NaNoWriMo 2008, Day #18

Word count: 45012 (+2128 from day 17). (However, see below for a problem with this!)

Uneventful evening. Made the 45k milestone. There’s pretty much no way I will conclude the story by 50,000. Wrote a lot of dialog / exposition today. Now that they have the necessary information, my protagonists will soon set out on their quest to save the world™.

Wordcount as of 2008-11-18

I did note that I work better when I have a certain minimum intake of sugars. Which is really not cool, but it is something I should keep in min for the future.

In more general NaNoWriMo news (ha, I thought I’d never include that again!), they brought their word count tool online for testing. Interestingly enough, it counts only 43678 words when I paste my work into it – 1334 words less than what OpenOffice counts. I am not too concerned over this (although it is good to know now rather than on the 30th…).

It was reported to be a bug with OpenOffice. I verified it, and indeed found the issue already filed at OpenOffice.org. That’s quite annoying, but since I used the “broken” word count, I’ll probably continue to do so as there is no way I can correct the counts of the previous days. Since NaNoWriMo verifies to the correct count anyway, I’ll just have to make sure to have a good many words more than I need. Considering how much I still need to write that should hardly be a problem.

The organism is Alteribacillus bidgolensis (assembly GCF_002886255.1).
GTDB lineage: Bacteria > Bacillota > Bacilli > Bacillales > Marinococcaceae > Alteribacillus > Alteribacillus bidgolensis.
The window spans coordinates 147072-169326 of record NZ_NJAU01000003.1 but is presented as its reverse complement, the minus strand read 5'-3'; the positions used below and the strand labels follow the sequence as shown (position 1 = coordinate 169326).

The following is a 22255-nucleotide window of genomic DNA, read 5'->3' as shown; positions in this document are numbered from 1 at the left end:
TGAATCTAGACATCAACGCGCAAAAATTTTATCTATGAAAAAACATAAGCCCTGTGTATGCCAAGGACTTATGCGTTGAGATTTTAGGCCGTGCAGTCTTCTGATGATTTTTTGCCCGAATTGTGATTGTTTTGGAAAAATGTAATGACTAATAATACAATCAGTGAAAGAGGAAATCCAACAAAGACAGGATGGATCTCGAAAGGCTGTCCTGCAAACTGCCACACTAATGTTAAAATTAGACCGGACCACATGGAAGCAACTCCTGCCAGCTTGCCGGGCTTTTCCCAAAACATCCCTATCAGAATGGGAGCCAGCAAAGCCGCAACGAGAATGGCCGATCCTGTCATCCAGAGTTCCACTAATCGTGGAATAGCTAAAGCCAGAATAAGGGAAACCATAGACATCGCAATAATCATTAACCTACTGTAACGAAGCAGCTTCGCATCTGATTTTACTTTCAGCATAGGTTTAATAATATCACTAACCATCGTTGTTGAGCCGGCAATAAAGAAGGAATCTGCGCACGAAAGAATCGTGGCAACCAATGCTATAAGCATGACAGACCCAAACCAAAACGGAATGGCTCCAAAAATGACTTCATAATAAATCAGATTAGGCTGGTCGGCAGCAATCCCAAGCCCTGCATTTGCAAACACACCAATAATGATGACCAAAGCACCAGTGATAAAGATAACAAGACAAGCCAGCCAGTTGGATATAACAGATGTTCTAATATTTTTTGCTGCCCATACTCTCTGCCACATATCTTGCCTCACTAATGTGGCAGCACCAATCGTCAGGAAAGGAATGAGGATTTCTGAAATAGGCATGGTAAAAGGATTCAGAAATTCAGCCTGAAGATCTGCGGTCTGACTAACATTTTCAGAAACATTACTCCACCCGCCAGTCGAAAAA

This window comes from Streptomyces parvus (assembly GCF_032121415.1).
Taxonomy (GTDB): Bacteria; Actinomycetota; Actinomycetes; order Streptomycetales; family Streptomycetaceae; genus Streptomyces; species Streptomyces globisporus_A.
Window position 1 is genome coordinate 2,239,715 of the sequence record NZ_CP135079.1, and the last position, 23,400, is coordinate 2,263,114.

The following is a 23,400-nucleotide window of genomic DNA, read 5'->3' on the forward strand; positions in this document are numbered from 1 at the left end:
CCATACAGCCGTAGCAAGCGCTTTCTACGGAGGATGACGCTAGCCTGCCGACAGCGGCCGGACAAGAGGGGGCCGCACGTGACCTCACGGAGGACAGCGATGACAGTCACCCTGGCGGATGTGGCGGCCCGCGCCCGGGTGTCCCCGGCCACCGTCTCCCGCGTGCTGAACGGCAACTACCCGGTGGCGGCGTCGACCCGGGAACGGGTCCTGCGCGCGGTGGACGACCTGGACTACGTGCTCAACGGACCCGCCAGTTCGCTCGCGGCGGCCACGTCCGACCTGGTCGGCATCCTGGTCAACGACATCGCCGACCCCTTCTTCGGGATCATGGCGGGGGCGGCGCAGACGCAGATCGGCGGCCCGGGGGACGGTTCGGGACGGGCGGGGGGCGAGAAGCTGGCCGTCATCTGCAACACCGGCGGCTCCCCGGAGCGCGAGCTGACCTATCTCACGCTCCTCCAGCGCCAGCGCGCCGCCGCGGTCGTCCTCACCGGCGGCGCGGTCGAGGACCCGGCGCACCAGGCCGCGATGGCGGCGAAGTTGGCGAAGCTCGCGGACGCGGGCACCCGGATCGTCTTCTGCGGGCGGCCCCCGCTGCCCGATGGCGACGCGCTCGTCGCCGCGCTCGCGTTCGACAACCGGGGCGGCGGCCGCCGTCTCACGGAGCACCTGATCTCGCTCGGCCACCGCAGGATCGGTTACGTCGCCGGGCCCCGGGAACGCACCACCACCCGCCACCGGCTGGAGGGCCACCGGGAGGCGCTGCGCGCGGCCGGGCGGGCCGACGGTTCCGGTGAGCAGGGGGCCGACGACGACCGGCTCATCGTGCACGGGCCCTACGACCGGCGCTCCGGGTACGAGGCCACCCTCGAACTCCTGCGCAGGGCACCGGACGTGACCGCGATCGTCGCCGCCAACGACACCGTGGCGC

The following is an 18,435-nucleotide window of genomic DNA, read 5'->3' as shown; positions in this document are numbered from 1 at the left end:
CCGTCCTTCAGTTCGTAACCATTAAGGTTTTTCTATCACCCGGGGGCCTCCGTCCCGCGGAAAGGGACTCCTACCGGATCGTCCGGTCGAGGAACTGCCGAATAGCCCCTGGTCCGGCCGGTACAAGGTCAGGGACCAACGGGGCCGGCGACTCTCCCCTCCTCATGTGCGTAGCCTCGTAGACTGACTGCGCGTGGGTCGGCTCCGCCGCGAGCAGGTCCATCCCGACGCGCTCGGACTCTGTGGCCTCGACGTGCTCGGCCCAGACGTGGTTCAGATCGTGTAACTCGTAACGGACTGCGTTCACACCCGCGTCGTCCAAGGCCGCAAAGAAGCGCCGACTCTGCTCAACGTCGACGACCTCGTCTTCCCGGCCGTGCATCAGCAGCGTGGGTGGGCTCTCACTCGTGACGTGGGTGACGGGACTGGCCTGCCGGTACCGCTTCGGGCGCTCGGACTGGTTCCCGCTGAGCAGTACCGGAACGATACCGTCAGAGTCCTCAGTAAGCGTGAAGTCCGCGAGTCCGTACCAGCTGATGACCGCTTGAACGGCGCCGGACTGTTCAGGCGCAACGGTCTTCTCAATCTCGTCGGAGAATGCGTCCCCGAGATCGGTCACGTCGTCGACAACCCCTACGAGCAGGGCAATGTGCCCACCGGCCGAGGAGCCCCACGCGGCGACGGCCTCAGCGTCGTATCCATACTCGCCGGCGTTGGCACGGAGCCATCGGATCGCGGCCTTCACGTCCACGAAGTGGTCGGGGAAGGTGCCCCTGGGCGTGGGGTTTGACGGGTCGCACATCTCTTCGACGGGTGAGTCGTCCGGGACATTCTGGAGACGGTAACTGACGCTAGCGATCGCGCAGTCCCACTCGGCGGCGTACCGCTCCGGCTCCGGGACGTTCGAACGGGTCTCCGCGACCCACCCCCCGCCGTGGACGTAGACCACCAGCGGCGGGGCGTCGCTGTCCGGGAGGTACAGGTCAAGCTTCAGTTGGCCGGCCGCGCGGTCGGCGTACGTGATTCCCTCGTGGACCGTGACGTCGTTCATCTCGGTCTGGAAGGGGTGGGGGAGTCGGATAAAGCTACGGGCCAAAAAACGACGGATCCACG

If any of you do use OpenOffice you should definitely check if this problem affects you.

NaNoWriMo 2008, Day #17

Word count: 42884 (+2338 from day 16).

Today’s writing session was much smoother again. The word count is still fairly low – I only wrote 2338 words – but at least I did not sit in front of the OpenOffice file torturing my brain for hours. Incidentally, my average is 2522.6 words per day.

My protagonists are out of harm’s way for now. They are about to receive a lot of information on what really happened; that will be tomorrow’s contribution to the novel, and will probably be one of the easiest sections to write.

Wordcount as of 2008-11-17

I am getting very close to 50,000 now. I can almost smell victory…

No real insights or “in other news” today. Sorry 🙂